John Rolfe, of Sports Illustrated, on A-Rod’s new book:
As for Mr. Rodriguez, his tale of struggling to deliver under the crushing pressures of a youth league championship game is the very grit and gristle of Poe. One envisions the author, empty bottles of absinthe scattered about his squalid apartment, eyes wild spirals, hands feverishly clawing his cauliflowered ears at the sound of the heart beating under the floorboards while the wind moans in the eaves and the raven in the corner cackles with scorn. Symbols of torment can be found everywhere: young Alex’s best friend is JD (Derek Jeter in reverse) and his brother is Joe. Tory might have been too obvious, but one nevertheless begins to scan the crowd scenes for a scowling, grumbling fat man named George in a navy blue turtleneck.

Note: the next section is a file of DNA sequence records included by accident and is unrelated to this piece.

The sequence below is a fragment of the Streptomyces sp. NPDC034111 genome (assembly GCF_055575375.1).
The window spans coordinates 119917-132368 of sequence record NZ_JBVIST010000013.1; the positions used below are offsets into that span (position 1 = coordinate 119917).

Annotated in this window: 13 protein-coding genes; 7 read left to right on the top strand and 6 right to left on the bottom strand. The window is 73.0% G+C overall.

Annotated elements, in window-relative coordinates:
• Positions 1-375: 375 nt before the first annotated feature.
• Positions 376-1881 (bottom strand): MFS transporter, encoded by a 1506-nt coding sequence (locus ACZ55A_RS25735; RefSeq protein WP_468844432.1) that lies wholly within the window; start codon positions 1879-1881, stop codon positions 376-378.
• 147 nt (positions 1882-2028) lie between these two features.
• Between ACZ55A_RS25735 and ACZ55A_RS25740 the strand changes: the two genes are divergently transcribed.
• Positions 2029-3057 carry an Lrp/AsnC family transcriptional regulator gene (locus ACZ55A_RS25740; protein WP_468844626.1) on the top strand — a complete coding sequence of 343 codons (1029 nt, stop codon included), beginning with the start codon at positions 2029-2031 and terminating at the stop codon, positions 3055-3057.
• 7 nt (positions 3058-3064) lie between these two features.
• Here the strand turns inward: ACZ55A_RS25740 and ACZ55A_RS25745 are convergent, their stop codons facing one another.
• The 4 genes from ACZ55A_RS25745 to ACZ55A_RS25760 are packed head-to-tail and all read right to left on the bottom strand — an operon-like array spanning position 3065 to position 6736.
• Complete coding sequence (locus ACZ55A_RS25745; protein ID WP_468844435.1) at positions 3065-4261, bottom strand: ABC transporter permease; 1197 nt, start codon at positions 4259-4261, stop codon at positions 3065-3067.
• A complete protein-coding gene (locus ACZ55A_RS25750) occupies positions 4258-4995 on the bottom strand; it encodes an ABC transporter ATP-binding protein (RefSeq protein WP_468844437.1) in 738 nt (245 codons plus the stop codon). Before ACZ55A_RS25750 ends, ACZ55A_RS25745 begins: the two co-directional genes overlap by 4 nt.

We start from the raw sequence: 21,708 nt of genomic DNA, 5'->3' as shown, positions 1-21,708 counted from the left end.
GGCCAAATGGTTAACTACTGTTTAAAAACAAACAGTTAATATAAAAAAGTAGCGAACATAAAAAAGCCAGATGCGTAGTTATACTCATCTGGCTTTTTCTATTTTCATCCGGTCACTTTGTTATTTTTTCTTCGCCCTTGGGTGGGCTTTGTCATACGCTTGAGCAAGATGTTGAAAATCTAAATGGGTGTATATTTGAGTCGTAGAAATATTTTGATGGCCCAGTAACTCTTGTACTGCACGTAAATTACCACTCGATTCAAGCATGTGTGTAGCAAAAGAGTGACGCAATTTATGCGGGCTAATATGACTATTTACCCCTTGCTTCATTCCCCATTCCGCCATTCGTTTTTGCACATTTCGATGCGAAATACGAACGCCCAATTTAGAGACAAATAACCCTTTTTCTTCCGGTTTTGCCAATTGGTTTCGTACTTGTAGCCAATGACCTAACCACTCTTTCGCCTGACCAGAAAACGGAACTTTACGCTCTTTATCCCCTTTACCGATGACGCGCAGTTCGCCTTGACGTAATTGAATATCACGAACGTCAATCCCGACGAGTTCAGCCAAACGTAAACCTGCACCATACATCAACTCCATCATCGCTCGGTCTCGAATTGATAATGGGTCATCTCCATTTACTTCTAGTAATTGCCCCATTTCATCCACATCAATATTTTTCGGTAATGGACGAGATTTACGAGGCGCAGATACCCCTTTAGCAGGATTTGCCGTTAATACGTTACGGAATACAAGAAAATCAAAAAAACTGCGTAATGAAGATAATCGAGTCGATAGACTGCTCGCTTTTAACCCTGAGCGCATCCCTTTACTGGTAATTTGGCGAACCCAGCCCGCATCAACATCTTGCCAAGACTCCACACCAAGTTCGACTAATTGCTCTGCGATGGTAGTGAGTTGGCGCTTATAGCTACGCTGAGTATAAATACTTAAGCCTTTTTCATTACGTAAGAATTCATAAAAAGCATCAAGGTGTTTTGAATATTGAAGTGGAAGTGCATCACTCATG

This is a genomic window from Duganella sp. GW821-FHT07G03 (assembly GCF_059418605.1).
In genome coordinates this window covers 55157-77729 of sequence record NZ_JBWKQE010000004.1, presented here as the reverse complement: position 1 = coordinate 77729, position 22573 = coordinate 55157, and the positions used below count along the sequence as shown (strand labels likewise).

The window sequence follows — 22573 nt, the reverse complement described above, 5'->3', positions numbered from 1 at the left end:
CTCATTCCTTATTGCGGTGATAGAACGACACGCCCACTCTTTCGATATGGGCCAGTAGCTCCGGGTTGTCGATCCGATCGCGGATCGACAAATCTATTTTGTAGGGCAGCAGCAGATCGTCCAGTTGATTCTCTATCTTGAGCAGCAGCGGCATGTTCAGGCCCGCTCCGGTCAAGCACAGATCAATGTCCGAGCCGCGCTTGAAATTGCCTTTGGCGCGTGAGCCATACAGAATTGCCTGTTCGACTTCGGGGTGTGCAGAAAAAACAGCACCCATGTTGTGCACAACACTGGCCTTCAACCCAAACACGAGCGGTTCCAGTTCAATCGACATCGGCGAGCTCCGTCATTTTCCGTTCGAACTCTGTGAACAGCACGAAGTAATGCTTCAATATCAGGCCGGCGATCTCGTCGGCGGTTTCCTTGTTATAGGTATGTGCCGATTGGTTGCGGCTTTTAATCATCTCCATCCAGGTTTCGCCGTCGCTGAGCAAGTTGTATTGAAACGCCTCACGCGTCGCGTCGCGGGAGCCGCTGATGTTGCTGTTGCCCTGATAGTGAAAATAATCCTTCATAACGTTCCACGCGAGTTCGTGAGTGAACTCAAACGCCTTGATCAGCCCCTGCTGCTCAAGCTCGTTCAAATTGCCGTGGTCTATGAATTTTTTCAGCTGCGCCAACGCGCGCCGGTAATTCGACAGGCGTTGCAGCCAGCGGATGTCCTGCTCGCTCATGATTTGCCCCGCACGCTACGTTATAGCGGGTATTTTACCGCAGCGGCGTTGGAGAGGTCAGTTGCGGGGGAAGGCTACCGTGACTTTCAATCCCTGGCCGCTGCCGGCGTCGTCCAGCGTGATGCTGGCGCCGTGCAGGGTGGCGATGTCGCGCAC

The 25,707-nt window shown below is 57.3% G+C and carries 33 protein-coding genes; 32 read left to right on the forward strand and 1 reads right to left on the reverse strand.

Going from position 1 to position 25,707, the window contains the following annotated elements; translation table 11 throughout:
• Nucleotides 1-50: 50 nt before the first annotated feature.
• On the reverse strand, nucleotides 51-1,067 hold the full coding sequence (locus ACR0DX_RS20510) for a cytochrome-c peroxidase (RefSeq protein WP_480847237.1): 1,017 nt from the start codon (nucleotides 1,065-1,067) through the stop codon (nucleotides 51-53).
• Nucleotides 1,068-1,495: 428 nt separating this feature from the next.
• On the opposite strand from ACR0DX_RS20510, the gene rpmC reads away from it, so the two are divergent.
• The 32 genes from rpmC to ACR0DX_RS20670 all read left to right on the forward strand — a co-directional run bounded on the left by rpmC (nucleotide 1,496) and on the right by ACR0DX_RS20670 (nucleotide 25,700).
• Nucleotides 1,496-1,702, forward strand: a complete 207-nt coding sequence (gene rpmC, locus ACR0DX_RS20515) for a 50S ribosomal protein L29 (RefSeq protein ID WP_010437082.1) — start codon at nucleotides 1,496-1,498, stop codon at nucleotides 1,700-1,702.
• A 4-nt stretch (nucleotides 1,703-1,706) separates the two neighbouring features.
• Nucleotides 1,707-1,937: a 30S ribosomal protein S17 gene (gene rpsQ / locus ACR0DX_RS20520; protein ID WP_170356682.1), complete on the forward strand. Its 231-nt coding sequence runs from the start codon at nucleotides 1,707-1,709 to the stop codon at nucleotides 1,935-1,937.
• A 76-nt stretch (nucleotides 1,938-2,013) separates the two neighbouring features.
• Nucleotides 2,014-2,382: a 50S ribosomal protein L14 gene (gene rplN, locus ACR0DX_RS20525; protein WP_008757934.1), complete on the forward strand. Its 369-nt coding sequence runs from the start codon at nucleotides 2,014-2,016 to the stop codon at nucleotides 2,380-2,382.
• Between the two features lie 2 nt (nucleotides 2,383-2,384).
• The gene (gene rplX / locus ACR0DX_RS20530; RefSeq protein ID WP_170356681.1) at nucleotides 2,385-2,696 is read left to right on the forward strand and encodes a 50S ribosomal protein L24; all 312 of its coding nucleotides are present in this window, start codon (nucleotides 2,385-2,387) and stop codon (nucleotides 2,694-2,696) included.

It’s all a little too real for comfort — and it might have been even more real had young Alex simply disappeared the day of the big game. As it is, Out of the Ballpark is still the stuff of rancid nightmares as less confident tots will surely lie awake wondering, “If the supremely gifted A-Rod can get up at 5 a.m. to practice and still choke under pressure — never mind that bogus Hollywood ending — what hope have I?”
The story is steeped in a sense of weltschmerz so overarching that younger readers, at least those who don’t revel in schadenfreude, might be better off waiting for Thomas Harris to produce Young Hannibal Learns to Cook or the illustrated children’s editions of the works of Bret Easton Ellis. In the meantime, parents of impatient offspring can keep them pacified by handing them a copy of Stephen King’s Misery.